No harm in offering Bryce James a scholarship

Courtesy of Wikimedia Commons | LeBron James guards Kobe Bryant during a 2016 game between the Cleveland Cavaliers and Los Angeles Lakers. LeBron’s son, Bryce, was recently offered a scholarship to play basketball at Duquesne, although he’s just 15 years old.

Brentaro Yamane | Layout/Multimedia Editor

Sept. 1, 2022

In the past five months, Duquesne’s athletic programs have been receiving more national publicity and are finding their way onto the map.

With Duquesne hosting 2022 NCAA Division Men’s Basketball Tournament games at PPG Paints Arena in March, announcing in April it will add three new varsity sports by fall 2024 and playing a nationally televised football game against Florida State last weekend, there is optimism that the school’s athletic programs are becoming more well-known nationwide.

And just when people thought they would stop hearing about Duquesne athletics, the men’s basketball staff did something that no other institution has done: They offered a scholarship to 15-year-old Bryce James, the son of NBA superstar LeBron James.

Duquesne’s men’s basketball Head Coach Keith Dambrot coached LeBron for two years at St. Vincent-St. Mary High School in LeBron’s hometown of Akron, Ohio.

Bryce’s offer came nearly four months after Duquesne hired Dru Joyce III, a high school teammate of LeBron’s, to join the staff as the associate head coach. Even though Bryce played as a freshman on the junior varsity team last year at Sierra Cannon High School in California.

Some people might think that Duquesne offering Bryce is a marketing tactic, and whether it is or not, it is genius. Media outlets are talking about Duquesne because the men’s basketball staff took a chance and became the first school to offer a scholarship to Bryce, even though it’s likely that he’ll receive an abundance of offers from higher-level programs.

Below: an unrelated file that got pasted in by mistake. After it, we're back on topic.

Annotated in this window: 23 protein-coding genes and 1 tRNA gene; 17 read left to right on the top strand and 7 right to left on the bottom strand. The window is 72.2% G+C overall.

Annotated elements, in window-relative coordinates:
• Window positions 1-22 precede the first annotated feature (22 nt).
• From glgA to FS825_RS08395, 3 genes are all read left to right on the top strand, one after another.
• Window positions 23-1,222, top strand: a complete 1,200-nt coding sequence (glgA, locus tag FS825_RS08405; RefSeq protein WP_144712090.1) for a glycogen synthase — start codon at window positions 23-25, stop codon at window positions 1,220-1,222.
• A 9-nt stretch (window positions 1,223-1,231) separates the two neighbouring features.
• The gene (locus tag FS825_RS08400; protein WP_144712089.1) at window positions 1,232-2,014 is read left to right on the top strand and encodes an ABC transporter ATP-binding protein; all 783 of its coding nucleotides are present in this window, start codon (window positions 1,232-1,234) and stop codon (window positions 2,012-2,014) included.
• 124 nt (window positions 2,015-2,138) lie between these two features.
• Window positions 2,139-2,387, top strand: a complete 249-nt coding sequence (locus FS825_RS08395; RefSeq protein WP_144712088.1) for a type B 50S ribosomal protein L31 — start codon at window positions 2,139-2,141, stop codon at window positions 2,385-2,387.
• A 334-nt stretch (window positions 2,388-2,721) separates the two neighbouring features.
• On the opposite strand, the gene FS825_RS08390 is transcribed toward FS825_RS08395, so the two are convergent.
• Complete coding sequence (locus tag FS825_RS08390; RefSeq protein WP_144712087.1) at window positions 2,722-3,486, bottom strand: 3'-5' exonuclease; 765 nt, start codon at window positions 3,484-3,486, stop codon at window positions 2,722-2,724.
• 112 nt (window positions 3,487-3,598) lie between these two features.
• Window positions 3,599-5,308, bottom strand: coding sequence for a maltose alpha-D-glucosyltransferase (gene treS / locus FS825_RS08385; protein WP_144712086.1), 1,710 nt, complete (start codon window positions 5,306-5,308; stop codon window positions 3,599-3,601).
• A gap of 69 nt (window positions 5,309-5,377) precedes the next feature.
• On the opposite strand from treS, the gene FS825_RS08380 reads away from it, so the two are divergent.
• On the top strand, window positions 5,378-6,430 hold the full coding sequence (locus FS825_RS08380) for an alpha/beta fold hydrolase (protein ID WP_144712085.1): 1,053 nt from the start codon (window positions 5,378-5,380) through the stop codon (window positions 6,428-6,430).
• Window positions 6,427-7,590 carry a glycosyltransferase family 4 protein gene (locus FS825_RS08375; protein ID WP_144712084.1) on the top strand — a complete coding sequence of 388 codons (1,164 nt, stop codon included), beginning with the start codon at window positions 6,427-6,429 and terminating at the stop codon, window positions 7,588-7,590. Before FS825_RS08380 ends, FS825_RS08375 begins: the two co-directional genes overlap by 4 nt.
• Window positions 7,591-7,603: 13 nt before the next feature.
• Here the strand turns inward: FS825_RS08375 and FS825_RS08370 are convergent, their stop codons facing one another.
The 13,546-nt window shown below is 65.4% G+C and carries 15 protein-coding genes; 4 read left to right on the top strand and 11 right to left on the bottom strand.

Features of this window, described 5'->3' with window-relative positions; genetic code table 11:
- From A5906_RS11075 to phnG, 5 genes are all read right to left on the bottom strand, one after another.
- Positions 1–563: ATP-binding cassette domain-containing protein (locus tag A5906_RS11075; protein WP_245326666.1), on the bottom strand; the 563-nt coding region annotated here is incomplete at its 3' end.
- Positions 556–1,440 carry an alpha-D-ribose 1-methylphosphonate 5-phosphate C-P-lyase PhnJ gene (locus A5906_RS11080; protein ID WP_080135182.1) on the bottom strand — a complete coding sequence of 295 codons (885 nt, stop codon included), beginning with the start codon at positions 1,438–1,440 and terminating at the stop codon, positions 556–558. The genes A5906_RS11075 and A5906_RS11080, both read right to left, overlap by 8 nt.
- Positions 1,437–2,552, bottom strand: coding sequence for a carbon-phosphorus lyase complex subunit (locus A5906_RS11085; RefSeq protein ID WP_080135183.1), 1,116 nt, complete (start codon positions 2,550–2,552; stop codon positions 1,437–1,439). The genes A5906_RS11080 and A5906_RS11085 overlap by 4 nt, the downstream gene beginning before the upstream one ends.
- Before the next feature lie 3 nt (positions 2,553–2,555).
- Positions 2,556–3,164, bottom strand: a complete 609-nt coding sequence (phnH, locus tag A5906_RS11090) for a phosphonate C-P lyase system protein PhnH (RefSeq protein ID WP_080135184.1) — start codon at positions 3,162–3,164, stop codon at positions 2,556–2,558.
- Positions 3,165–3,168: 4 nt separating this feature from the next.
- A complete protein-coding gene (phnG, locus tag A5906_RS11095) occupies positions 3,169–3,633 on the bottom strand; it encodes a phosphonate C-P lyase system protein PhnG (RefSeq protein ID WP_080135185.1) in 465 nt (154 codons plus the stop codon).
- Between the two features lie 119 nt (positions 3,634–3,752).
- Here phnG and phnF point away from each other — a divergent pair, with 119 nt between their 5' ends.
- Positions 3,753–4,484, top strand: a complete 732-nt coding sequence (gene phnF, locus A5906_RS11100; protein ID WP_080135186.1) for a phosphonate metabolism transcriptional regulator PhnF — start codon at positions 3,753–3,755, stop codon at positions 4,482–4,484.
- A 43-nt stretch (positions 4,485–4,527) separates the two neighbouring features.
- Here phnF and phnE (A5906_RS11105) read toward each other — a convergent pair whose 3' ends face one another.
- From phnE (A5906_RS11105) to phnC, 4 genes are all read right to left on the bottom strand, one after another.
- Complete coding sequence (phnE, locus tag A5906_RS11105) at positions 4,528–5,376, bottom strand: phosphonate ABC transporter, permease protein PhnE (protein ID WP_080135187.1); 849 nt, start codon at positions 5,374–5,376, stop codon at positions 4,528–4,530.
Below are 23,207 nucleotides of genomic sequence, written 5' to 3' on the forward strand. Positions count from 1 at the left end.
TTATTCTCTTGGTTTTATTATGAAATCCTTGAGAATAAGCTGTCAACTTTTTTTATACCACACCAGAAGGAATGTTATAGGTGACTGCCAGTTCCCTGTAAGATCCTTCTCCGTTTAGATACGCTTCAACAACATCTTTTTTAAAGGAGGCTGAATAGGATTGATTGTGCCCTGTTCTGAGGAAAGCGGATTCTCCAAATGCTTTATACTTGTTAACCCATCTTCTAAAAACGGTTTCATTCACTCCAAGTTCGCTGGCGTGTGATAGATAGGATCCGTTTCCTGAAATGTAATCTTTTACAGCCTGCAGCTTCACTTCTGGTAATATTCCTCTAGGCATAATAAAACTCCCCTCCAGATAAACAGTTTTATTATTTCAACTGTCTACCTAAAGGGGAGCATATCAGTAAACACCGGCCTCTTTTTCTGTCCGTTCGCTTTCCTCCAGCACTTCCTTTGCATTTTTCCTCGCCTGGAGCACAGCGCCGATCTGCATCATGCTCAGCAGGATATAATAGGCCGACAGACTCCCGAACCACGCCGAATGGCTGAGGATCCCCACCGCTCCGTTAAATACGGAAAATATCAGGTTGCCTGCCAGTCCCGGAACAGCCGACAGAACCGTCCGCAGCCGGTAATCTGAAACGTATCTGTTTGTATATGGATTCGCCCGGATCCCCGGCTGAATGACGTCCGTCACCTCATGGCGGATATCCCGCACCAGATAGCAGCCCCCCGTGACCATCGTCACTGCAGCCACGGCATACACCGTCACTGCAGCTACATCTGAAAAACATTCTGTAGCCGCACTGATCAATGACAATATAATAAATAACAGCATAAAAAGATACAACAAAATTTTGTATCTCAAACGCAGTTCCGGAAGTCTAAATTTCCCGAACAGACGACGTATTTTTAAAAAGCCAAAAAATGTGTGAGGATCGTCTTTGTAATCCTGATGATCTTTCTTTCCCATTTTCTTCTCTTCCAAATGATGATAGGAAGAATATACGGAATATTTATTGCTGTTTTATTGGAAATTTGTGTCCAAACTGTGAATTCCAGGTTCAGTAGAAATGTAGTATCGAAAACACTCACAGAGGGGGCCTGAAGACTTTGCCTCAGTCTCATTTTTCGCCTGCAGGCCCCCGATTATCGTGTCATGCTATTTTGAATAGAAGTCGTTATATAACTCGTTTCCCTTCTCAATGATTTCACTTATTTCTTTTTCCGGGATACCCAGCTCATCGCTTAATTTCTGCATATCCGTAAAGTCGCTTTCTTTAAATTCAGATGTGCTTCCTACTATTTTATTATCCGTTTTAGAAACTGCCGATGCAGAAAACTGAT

A lot of people might think that Bryce won’t attend college because LeBron jumped straight to the National Basketball Association (NBA) in 2003. When it comes to players wanting to play in the NBA, they have to wait until they are 19 years old, or they have to play at least one year of college basketball.

However, it remains unknown what LeBron wants for his son and what Bryce wants for himself. There is no harm for someone to want to further his or her education, and maybe college will afford him opportunities that jumping straight to the NBA wouldn’t.

Before Bryce is eligible for the NBA, maybe he’ll consider joining Duquesne to increase his own draft stock, while also helping his dad’s old head coach achieve success.

Something to note about Bryce’s offer from Duquesne is that the staff offered him before offering Bronny James, LeBron’s oldest son. Bronny is entering his senior year of high school and has consistently shown that he can play at a high level on varsity and AAU teams. Bronny has not announced anything regarding potential scholarship offers.

Wouldn’t it have made more sense for Duquesne to offer Bronny before Bryce? Maybe there’s something that the men’s basketball staff knows that other people don’t when it comes to Bronny’s post-high school graduation plans.

If no other schools offer Bryce, people might start to think it was just a way for Duquesne to market itself, knowing that he will not actually go to college. But if other colleges offer him, then it might become more possible that Bryce is considering college.

Some people might think it was unnecessary to offer Bryce because he is young and hasn’t played at the varsity level yet, but it was simply normal what Duquesne did. A lot of schools offer athletes at a young age.

This isn’t the first time that a Duquesne athletic team has offered someone at a very young age. Back in February 2020, the women’s basketball team offered Karis Thomas, a Washington, Penn., native. At the time of the offer, she was only in sixth grade. This school year, she will be a freshman in high school. In February 2015, the team also offered Mackenzie Amalia, who currently plays at Robert Morris. At the time of the offer, she was in seventh grade and enrolled at Blackhawk School District.

Bryce getting the offer puts Duquesne on the map when it comes to recruiting and increased publicity, and there’s really no harm. If he doesn’t attend the school, Dambrot looks elsewhere.

If he does choose to come to Duquesne, then Dambrot will have recruited a promising talent that has the potential to take the program to heights it hasn’t seen in a long time.

The decision is still a ways away.